The U.S. House of Representatives on July 19 approved a spending bill that includes language that would undermine the Johnson Amendment, the provision in the federal tax code that protects the integrity of our elections and nonprofits – including houses of worship – by ensuring that tax-exempt organizations don’t endorse or oppose political candidates.
Section 112 of the Financial Services and General Government (FSGG) Appropriations bill, which funds the IRS and other federal agencies, would make the Johnson Amendment nearly impossible to enforce by erecting several administrative hurdles. It would require consent from the IRS commissioner, notification to two congressional committees and a 90-day waiting period to investigate any potential violation. And, even though the Johnson Amendment applies to all 501(c)(3) nonprofit organizations, the bill’s language would apply only to houses of worship – likely violating the First Amendment’s prohibiton on favoring of religion over nonreligion by the federal government.
U.S. Reps. Debbie Wasserman Schultz (D-Fla.) and Barbara Lee (D-Calif.) in June proposed an amendment to strip the harmful language from the bill, but the House Appropriations Committee defeated their proposed amendment in a 28-21 vote. Wasserman Schultz and U.S. Rep. John Lewis (D-Ga.) both proposed amendments to preserve the Johnson Amendment during a July 16 hearing of the House Rules Committee, but those efforts also were defeated.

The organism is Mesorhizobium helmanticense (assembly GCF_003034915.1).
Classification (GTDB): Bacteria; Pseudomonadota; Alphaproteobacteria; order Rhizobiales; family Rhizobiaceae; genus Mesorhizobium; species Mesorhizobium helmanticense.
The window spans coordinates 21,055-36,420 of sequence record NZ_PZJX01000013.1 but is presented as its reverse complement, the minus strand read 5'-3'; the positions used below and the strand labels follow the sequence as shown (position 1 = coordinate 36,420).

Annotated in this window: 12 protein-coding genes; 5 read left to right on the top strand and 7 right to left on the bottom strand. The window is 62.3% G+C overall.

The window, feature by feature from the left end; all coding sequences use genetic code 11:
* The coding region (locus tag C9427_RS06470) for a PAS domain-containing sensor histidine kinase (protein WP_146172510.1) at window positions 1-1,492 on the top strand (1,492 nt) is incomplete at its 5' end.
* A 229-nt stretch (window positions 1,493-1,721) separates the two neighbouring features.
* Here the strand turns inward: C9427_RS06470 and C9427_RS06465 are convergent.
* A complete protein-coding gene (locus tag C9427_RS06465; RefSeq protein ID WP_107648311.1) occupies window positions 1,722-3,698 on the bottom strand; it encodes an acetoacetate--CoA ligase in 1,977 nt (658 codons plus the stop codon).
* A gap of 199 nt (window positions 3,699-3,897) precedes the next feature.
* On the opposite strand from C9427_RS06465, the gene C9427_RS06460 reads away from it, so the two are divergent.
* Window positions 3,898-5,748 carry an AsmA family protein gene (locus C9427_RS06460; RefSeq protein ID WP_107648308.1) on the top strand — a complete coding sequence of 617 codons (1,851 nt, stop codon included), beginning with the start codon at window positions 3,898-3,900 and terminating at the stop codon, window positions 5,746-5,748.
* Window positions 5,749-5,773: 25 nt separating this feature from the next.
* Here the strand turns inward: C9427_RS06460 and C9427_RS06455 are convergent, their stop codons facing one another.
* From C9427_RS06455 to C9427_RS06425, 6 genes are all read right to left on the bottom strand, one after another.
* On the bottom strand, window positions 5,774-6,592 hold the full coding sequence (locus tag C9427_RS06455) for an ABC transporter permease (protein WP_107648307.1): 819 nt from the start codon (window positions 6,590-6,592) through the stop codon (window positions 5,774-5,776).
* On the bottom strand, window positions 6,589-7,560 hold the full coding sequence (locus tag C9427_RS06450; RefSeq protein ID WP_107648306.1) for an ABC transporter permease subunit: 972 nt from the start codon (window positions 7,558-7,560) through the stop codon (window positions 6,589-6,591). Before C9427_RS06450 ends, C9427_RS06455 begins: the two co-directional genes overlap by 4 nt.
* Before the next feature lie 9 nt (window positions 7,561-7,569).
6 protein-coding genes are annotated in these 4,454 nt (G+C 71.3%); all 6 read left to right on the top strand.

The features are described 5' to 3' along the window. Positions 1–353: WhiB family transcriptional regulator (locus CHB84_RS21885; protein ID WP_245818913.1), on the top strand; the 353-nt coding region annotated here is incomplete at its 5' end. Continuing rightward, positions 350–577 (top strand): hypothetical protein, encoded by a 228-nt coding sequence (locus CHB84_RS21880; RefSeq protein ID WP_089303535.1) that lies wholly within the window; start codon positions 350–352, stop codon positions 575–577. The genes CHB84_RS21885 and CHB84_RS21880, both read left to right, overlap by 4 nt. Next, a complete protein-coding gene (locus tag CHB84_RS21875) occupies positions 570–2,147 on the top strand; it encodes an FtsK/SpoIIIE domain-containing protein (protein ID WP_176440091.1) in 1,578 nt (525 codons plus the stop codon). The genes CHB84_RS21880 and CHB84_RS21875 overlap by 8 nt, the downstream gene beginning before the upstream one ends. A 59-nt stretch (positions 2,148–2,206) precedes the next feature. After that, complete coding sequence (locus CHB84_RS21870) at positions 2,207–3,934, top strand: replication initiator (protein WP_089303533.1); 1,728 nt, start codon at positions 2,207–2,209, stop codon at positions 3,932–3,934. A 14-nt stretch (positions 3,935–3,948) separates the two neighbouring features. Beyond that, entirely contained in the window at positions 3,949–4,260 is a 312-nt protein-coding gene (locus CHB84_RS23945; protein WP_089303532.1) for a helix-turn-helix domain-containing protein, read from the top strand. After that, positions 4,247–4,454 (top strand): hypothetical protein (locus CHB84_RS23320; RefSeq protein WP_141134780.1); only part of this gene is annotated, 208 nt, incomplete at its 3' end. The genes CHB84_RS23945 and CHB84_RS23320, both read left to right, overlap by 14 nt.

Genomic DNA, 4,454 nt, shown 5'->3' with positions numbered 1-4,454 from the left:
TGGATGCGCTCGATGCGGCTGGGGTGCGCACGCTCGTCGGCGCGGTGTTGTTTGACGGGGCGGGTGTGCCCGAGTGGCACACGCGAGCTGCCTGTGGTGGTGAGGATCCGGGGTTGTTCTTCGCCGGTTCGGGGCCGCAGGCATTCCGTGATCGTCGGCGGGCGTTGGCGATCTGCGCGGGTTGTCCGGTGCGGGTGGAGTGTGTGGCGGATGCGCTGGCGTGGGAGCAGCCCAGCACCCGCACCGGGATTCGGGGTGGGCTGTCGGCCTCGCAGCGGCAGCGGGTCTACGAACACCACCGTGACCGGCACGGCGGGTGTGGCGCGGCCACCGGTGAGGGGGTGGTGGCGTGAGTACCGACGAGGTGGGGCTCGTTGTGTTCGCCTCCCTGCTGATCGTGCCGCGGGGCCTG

The House approved the spending bill with the harmful Johnson Amendment language in a 217-199 vote on July 19. It’s not yet known whether the language will be in the Senate’s version of the appropriations bill. The House included a similar provision in the FSGG appropriations bill last year, but the Senate version did not.
Americans United and 144 other organizations sent a letter to the House Rules Committee, urging it to protect the Johnson Amendment: “Weakening current law would allow politicians and others seeking political power to pressure churches for endorsements, dividing congregations and opening them up to the flow of secret money. Americans do not want our charitable nonprofits, houses of worship, and foundations to be torn apart by partisan campaign politics.”